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IMG_1839The weather, the weather, what can one make of it?

Two weeks ago it was central heat, turtlenecks and sweaters.   Last week…., central air conditioning, shorts and flip-flops.  And today, today, like some sort of déjà voodoo, I find myself living in a text-book springtime sort of day, seventies and sunshine, like Alice in Wonderland herself.  Or maybe her companion, the Mad Hatter.

How often I’ve wished I could “read” the bursts of spring-time weather as signs of  summer-weather-to-come, like some fortune-teller that “reads” tea leaves to predict the future.  Could that “colder-than-normal” spring day mean a “cooler-than-usual” summer?  Might last week’s “hotter-than-normal” spring heat flash mean a “hotter-than-Hades” summer?   Who knows… except that I’m thankful our extremist spring spells of weather cannot spell out their summertime forecasts into words.  Why just think about it… if springtime weather could talk, wouldn’t their rhetoric resemble the extremes offered by hard right-wing and far left-wing talking heads after some big political event?  One shouting “HOT” with the other yelling “COLD.”  One shouting “GLOBAL WARMING”, the other yelling “BAH, HUMBUG!”

I suppose flip-flopping weather — winter-like lows mixed with occasional summer-like highs… is what the passage of spring is all about… the way it gracefully and, too oft with a hard jerk, transitions us from one extreme season to the next.  All the while, offering us the gifts of the season, in new life.  Flowers, and flushes of new soft green leaves on shrubs and trees.  New surprise seedlings to share, to pass along to friends and family.  Weeds to pull and toss away.  And in a way I cannot begin to explain, offering a new lease on life to me, too… from hope and joy too dense to weigh.

Who cares if books in my reading stacks gather dust on their dust jackets?  Or that home-cooking is practically nonexistent when there are gardening chores to do?  Springtime, more than any other season, requires easy eats, which too often translates to eating out or thawing something quick from the freezer.   What a wonder of wonders, then, that I recently stumbled upon the best sort of déjà vu, a recipe for beef tacos that reminds me of those once prepared by my former father-in-law.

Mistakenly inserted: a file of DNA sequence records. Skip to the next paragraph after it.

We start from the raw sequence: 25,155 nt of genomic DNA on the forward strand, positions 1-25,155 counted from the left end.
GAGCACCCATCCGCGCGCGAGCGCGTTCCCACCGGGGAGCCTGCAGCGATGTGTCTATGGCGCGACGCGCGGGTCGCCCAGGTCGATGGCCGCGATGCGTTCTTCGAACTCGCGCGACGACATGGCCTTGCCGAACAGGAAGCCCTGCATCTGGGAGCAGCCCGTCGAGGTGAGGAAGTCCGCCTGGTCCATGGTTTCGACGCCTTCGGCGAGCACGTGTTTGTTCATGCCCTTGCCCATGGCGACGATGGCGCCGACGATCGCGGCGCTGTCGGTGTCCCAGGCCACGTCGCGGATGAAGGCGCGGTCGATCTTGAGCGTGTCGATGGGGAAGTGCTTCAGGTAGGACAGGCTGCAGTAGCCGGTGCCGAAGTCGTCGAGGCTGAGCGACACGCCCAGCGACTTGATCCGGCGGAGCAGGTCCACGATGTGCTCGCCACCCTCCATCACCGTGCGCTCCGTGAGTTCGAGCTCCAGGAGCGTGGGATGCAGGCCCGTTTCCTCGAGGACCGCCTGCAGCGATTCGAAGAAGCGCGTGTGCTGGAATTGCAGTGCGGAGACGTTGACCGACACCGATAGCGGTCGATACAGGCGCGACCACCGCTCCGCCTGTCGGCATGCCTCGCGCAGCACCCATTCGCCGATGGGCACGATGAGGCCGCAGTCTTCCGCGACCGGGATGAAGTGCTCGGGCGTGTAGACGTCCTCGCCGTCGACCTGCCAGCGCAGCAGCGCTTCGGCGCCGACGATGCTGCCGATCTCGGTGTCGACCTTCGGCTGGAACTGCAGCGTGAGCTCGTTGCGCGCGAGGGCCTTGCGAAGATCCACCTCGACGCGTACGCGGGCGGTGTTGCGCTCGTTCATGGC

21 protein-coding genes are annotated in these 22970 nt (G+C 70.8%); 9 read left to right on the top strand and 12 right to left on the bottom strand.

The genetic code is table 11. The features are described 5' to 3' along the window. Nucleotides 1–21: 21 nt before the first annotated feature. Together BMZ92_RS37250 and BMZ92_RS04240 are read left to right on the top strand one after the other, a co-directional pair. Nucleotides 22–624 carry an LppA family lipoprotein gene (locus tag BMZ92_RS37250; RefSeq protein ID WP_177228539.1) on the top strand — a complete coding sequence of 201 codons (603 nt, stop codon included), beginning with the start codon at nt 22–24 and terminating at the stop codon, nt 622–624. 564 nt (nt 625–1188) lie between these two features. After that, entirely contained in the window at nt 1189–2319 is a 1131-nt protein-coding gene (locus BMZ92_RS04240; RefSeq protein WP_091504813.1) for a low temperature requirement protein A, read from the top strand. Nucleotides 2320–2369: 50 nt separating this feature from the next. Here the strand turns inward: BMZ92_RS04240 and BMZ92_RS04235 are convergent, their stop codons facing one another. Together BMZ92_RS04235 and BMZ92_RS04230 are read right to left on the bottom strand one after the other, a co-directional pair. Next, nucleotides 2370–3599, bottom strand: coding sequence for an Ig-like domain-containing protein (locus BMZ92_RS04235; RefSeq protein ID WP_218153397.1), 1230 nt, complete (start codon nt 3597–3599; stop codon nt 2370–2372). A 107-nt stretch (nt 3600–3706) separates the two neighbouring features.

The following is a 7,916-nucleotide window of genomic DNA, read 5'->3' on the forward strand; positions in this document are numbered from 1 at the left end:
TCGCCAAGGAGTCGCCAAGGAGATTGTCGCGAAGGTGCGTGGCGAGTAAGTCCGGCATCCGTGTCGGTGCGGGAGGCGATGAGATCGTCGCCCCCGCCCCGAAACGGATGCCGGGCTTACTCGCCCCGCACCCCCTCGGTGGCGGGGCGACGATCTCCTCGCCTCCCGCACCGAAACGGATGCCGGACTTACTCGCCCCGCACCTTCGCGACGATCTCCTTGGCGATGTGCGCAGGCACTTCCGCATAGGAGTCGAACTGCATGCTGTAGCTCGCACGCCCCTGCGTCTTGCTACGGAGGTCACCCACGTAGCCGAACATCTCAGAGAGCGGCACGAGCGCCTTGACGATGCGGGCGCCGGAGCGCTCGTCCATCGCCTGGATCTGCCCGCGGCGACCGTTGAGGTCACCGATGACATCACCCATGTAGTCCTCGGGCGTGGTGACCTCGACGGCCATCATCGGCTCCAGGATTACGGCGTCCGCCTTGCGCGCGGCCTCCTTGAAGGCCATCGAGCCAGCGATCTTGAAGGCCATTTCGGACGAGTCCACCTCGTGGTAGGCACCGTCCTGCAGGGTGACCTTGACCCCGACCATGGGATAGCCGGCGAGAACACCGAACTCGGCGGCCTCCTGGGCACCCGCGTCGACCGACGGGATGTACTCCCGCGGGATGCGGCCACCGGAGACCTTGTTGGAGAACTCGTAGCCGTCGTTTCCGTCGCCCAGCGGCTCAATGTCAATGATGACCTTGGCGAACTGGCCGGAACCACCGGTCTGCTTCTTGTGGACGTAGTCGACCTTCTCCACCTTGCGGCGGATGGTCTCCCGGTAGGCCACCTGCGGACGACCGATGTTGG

I’m not sure whether Jack’s taco recipe was ever written, though I watched him prepare tacos (from afar) more than once.  Small mountains of chopped onions. Ground Beef and spices.  Tomato sauce and beer.  All made from a secret recipe he received from a Hispanic neighbor — shared with one small stipulation —  that Jack, on his honor, would never pass the recipe on to others.  As far as I know, Jack never did.  He died keeping his word, even though many of us longed to have that recipe.

Well… who knows why but that one day, during the dregs of last winter, I began thinking of Jack’s beef tacos.  Which led me to wondering whether I could find something close to Jack’s tacos with the help of my favorite Internet search engine.  I sit down in front of my computer.  Carefully spelled out the three-word phrase,  “beer beef tacos.” Tapped the return key.  And up came many, many pages of possibilities to weed through before hitting something close to “paydirt.”  The result shared below may not be an exact reincarnation of Jack’s tacos, even after my few changes.  But it’s close enough to my memory to conjure up the best sort of déjà vu on my tongue.

Why not double the recipe and freeze “just-right” serving portions in small batches… to thaw and heat up for supper on those days when you don’t want to come inside and cook?  In or outside of springtime.  In or out the garden.  Or whatever your own particular lost in time or space or wonderland looks like for you.  Enjoy.  And pass along.

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Drunken Beef Tacos

In a large sauce pan or dutch oven, sauté over medium-low heat for 5-7 minutes, or until translucent:

1/4 cup olive oil
One large onion, chopped
Add 2 minced cloves garlic during final minute of cooking time.

***

Add following ingredients and simmer for 5 minutes without covering with a lid:

1 finely-chopped fresh jalapeno  (more or less to taste)
1 15 oz. can of petite chopped tomatoes
1 8 oz. can of tomato sauce
1 tsp salt (or less — add gradually to taste)
1/4 tsp freshly ground pepper
3 oz. beer

***

Add remaining ingredients in two stages:

1 1/2 lbs of extra-lean ground beef, broken up with your hands or with a spoon or spatula
3 tsp chili powder
3 tsp ground cumin

Cook for a 2-3 minutes, continuing to  break apart beef, before adding:

3 oz. more of beer
1/4 cup water

Cover and simmer for 30 minutes, until liquid is almost gone.

Serve in your favorite shells or tortillas topped with chopped lettuce, onion, tomato and cheese.

 

 

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